Only the End of the World Again – Cult of Cthulhu tries to sacrifice a werewolf to revive the fallen God. Werewolves and ancient gods – what’s not to like?

Bay Wolf – The werewolf character returns in a different story to kill a monster terrorizing Venice Beach. This one was funny and well written. Two thumbs up.

We Can Get Them For You Wholesale – An entirely average guy finds out his girlfriend is cheating on him and finds an ad for an assassination company to kill her lover. As a man who can never turn down a good offer or a sale, he finds himself in a precarious position when the company rep offers him a deal on multiple hits…This one was funny and I liked the concept, but it kind of peters out as it ends.

One Life, Furnished in Early Moorcock – I don’t know who Michael Moorcock Elric is so this one wasn’t my cup of tea.

Cold Colors – More poetry so I inevitably didn’t enjoy it.

The Sweeper of Dreams – Who cleans up your dreams when you wake so you can go about your day as a functional human? What happens if he stops cleaning up your dreams? This one was short, but I wish it had been longer. An interesting concept.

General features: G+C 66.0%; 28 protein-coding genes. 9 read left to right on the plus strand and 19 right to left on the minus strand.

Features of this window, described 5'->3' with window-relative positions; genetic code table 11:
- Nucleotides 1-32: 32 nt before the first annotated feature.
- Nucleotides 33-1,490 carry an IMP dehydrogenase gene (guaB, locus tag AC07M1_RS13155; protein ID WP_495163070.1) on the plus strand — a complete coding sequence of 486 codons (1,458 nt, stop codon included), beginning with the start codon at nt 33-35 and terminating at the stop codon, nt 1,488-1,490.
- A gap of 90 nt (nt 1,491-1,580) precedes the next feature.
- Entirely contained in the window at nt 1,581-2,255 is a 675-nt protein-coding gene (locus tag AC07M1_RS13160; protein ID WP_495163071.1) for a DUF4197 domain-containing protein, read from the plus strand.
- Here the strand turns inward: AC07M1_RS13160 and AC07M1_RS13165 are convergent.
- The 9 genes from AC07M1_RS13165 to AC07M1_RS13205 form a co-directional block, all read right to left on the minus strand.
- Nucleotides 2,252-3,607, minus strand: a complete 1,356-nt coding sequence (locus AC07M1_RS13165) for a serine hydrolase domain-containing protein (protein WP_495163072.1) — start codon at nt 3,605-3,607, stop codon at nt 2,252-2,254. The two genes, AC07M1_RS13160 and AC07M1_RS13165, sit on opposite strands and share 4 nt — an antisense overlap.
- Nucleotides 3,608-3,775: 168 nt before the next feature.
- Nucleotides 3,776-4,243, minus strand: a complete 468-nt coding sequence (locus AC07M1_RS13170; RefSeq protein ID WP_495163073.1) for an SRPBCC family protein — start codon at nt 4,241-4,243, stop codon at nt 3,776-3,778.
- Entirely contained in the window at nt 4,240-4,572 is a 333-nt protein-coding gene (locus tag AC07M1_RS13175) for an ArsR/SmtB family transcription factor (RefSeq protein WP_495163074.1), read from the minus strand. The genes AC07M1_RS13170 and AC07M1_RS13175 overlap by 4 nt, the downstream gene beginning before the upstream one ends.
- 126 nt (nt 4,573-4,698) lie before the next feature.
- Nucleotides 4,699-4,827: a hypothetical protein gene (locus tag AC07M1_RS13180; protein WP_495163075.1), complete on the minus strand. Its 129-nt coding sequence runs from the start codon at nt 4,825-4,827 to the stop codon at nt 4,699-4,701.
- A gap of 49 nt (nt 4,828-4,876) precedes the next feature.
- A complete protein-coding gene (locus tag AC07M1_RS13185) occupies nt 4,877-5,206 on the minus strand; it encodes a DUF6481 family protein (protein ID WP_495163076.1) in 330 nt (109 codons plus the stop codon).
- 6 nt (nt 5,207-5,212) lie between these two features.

Foreign Parts – For someone with minor hypochondria this was a nightmare to read. I don’t need stories about STDs in my life.

Vampire Sestina – Even more poetry.

Mouse – Another one that I finished without really grasping if there was a point to it all. Boring.

The Sea Change – I wish I had known how much poetry was in this collection and how much his poetic prose bores me.

When We Went to See the End of the World by Dawnie Morningside, age 11¼ – Yawn.

Desert Wind – A poem about a man who sees a mirage in the desert. The only poem I really enjoyed in the collection.

Tastings – Erotic fiction is not for me, so this was not one I enjoyed.

Babycakes – I liked it. Title says it all.

Murder Mysteries – A story within a story of the first murder in Heaven. This was well crafted and entertaining.

Snow, Glass, Apples – A twist on Snow White. Another top three for me and a good selection for the closing piece. At least I will remember this one when I think back to this collection.